John Baskerville was born in 1706 and moved to Birmingham at the age of 20, where he worked as a writing teacher and stonemason. He earned only a modest income until 1738, when he opened a paint shop specialising in japanning
. His profits soon enabled him to pursue his secret passion – that of printing.
As the contemporary Caslon
typefaces did not appeal to him, he began in 1750 to cut his own designs. These were later to be known as “transitional Romans”
, their particular features being greater contrast, almost horizontal serifs on the lowercase characters, and an approximately vertical stress angle.
Baskerville’s first major publication was an edition of Vergil
in 1757. The new typeface met with immediate public approval, and only one year later, in 1758, he was appointed as director of the Cambridge University Press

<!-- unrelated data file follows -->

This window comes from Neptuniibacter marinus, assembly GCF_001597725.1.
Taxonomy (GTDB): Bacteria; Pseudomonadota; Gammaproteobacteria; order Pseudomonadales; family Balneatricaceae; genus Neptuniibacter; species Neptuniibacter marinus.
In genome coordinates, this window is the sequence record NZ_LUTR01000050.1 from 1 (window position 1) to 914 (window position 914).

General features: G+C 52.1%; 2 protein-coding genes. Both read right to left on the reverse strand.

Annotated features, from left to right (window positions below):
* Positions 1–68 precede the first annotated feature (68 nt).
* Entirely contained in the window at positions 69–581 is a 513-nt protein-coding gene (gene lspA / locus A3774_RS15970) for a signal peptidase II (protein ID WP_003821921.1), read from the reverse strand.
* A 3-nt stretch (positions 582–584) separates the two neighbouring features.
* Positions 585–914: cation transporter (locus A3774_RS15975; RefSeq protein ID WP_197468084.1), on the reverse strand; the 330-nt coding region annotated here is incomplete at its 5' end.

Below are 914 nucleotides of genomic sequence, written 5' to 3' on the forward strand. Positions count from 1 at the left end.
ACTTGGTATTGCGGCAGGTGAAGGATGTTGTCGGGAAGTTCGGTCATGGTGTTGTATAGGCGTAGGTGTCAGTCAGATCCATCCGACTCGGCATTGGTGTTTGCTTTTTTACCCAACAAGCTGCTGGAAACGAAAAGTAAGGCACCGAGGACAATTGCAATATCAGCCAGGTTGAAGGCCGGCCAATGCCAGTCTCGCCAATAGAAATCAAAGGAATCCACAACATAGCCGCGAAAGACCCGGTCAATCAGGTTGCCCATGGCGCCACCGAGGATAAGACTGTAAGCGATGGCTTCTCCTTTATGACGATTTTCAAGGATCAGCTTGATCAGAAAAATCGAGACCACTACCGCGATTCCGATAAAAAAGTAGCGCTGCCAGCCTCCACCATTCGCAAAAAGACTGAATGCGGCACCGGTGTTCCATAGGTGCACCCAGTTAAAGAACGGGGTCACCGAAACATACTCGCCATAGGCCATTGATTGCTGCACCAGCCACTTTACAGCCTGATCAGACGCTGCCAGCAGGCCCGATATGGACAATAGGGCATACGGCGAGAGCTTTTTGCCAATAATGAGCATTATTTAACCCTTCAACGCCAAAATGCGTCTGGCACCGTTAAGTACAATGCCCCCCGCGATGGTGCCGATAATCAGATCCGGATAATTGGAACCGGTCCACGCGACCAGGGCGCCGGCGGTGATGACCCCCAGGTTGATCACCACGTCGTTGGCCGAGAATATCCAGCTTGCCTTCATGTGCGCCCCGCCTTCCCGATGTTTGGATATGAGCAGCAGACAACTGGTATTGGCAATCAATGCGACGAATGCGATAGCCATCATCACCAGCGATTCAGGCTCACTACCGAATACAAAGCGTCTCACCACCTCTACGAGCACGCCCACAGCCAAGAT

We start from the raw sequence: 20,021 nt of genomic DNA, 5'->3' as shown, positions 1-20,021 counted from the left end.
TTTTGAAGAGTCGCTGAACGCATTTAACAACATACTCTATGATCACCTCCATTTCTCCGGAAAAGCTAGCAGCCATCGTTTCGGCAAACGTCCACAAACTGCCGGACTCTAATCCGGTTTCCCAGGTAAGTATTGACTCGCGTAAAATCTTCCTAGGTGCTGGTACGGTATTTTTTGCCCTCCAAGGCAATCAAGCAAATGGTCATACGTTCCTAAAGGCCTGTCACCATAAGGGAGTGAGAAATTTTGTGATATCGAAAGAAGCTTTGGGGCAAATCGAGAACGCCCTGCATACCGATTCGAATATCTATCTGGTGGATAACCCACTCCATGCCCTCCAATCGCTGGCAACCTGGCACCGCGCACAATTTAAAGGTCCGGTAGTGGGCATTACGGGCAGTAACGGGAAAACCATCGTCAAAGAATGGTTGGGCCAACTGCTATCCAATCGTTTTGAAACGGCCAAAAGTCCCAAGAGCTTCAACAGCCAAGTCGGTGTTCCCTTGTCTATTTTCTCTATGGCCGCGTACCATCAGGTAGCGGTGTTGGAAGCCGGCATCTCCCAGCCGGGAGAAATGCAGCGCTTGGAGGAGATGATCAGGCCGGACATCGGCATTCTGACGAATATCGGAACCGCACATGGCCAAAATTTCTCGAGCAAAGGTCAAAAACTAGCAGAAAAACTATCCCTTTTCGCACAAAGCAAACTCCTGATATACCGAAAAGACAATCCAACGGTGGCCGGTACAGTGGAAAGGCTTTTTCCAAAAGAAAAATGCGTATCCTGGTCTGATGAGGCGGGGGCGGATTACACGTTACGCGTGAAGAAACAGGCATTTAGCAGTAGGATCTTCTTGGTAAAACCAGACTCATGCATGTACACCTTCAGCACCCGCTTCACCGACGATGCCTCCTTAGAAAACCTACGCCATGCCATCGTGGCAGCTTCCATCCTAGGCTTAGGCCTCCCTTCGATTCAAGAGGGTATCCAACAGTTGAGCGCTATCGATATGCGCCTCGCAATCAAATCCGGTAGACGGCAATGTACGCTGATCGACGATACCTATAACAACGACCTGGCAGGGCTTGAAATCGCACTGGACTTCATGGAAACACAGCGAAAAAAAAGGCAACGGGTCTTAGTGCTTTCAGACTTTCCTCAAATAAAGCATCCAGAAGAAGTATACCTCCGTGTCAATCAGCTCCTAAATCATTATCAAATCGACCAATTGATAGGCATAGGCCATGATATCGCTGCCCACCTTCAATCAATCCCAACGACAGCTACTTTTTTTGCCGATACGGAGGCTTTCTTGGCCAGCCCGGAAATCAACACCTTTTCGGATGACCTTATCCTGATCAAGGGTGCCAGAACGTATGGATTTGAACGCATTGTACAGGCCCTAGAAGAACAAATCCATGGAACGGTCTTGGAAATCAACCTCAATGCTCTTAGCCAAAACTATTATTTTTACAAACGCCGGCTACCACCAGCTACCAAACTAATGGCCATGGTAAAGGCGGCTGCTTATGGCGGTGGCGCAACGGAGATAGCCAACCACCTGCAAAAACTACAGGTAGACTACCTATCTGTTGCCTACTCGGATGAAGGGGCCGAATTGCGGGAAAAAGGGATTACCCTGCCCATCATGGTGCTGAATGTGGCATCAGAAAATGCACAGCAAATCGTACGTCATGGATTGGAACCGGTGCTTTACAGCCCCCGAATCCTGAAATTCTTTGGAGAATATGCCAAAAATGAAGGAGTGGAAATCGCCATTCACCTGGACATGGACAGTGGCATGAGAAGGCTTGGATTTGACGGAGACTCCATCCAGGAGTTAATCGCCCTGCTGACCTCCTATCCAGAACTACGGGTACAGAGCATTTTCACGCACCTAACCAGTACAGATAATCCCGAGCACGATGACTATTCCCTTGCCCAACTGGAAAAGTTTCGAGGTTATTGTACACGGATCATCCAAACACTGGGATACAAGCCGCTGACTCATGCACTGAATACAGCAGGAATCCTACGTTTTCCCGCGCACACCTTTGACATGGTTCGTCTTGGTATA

After his death in 1775, Baskerville, an atheist, was buried at his own request in “unconsecrated ground”
on his own estate. When, in 1821, a canal was being constructed on the property, his coffin was disinterred and opened. As no clergyman could be found who was willing to conduct a reburial, Baskerville’s mummified body was placed on public display in two Birmingham warehouses. It was not until years later that Baskerville reached his final resting place in Warstone Lane Cemetery.
Cover of a book printed by John Baskerville in 1761